Imagine if your research showed that quitting smoking is hard, and that smokers should get external help to improve their chances of quitting. Would you feel comfortable with a tobacco company contending that the only conclusion of your study is that quitting is hard (and by implication, no one should even try)?
You would probably protest that the tobacco company has passed off a modified version of your research as an accurate version, while attributing the claim to you. You would call this negligent at best, if not blatantly dishonest and irresponsible.
Last week, several Chinese online media outlets ran a Chinese translation of an article by Macquarie University Professor Bates Gill, originally published in The Diplomat. These media outlets include Chinese Communist Party organ the People’s Daily and the state-run Global Times. While the Chinese articles are presented as full translations of the original, they omit vital passages and misrepresent the key argument.
The original article has two parts. The first part outlines the reasons for U.S. allies to be skeptical of the Trump administration’s tough talk on China. These include the current lack of U.S. global leadership, its tenuous fiscal position and political dysfunction, and differing interests between Washington and its allies with respect to China. The second part calls on the Trump administration to back its tough words with deeds and renew efforts to reassure nervous allies in Asia. This could take the form, for example, of increasing focus and investment in regional diplomatic, economic, and defense initiatives.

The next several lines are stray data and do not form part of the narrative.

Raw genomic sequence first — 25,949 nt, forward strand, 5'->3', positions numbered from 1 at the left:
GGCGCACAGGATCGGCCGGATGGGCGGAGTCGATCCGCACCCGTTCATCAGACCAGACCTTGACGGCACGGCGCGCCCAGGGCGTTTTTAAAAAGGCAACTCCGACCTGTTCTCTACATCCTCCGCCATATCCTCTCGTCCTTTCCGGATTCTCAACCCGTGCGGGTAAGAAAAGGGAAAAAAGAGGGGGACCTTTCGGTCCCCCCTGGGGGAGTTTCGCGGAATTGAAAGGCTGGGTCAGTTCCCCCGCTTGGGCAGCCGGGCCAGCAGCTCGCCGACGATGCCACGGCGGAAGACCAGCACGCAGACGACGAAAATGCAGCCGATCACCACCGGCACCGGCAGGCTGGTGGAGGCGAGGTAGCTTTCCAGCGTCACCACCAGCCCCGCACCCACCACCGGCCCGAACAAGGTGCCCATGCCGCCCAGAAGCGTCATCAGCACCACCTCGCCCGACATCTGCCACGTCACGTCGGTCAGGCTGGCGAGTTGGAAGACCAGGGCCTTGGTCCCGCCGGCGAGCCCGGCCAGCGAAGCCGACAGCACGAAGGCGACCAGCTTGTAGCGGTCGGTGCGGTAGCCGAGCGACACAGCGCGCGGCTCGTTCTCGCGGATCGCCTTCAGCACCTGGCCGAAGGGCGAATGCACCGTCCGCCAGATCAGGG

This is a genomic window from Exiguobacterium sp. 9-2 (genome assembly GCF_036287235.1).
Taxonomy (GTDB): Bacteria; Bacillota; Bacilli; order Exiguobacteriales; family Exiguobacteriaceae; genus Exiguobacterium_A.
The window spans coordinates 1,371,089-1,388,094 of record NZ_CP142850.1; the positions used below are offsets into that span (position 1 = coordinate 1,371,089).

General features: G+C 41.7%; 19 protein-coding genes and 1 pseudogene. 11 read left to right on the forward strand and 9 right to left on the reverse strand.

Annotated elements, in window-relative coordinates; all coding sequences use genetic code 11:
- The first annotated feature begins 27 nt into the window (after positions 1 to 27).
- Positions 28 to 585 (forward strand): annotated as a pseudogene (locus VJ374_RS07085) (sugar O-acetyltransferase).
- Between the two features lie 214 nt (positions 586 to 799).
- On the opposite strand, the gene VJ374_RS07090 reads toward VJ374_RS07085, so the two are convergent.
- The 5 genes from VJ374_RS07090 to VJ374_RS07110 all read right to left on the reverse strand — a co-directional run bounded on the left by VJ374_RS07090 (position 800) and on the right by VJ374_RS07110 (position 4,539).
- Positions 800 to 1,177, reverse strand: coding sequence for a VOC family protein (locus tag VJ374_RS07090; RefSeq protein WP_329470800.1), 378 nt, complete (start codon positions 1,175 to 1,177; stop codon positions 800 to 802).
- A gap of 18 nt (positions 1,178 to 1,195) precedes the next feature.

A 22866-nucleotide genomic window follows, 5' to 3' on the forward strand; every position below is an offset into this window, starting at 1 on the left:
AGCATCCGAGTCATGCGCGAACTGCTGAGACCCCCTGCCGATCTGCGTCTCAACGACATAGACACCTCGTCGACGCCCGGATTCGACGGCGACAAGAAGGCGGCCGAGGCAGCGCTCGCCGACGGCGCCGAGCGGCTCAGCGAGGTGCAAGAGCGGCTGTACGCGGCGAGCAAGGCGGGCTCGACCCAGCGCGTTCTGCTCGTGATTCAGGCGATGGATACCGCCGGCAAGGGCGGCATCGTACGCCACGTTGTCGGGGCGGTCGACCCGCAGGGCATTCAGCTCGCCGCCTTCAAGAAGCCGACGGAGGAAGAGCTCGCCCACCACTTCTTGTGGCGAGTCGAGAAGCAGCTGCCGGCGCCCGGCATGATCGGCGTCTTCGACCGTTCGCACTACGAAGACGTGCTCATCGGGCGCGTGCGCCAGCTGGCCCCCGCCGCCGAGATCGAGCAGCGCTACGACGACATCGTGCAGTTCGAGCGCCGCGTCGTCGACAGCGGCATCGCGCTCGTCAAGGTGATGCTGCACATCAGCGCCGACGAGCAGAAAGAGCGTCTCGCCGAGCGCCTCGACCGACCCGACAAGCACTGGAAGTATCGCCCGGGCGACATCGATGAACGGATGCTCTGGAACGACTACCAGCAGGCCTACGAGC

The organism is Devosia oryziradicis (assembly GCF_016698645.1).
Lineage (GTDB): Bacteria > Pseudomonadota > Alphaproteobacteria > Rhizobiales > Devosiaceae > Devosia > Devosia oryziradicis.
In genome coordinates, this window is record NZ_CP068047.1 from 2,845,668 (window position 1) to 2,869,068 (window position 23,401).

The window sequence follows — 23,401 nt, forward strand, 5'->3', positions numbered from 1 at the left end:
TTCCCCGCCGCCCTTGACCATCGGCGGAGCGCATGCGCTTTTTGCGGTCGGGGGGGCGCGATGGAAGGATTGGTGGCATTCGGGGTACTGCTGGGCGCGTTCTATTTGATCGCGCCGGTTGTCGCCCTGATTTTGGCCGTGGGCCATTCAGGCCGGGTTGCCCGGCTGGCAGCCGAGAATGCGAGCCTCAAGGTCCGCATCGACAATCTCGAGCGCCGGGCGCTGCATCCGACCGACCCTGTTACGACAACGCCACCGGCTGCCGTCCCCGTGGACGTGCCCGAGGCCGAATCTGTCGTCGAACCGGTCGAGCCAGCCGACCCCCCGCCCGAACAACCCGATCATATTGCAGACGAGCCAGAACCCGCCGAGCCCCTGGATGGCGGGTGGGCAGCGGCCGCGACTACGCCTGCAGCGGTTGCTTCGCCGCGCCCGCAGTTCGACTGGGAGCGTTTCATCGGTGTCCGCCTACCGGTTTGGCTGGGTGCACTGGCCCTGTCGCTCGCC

The Chinese translation of the article only presents part one but not part two.
Why? One explanation could be the second part was thought unimportant. Another, more plausible, explanation is that the arguments for U.S. and allied action do not square with the official Chinese narrative and put China in a negative light.
This kind of selective translation raises questions about Chinese media practices, and over the long term can amplify the disconnect between how Chinese people perceive foreign views and the actual views expressed by foreigners.
At the bottom of the translated article on the Global Times website, readers are asked to vote on their emotional state after reading the piece: sadness, disdain, praise, anger, snickering, bored or shocked? About 70 percent of the respondents “snickered.” Would such a high number have done so if they read a full and accurate translation of the article?
Given the Party’s overwhelming power over China’s domestic media, the Chinese people’s perceptions of other countries are heavily influenced by Party narratives, which allows Beijing to use public opinion as a weapon during bilateral disputes. In such scenarios, moderate and dissenting voices in China could be silenced or drowned out by voices that amplify Beijing’s messages.
Media organizations should be scrutinized by the public just as these organizations scrutinize the powerful. In China, this may not be effective or possible. But at least in West we can call out media organizations, Chinese or otherwise, when they “misrepresent” public discussions that relate to China’s international relationships.
Importantly, this is not an isolated case; it sits against the background of an entrenched pattern of behavior by the Party to censor, control, and weaponize information and narratives for its own purposes. This includes deflecting criticisms, bolstering the image of the Party, and whipping up nationalist sentiments against countries and companies for perceived slights. As China’s technology and media companies become more important globally, the effects, both direct and indirect, of the Party’s information and narrative agenda will be increasingly felt around the world.
Adam Ni is a researcher at the Strategic and Defence Studies Centre, Australian National University. His main areas of interest include China’s foreign and security policy. Find him on Twitter @adam_ni.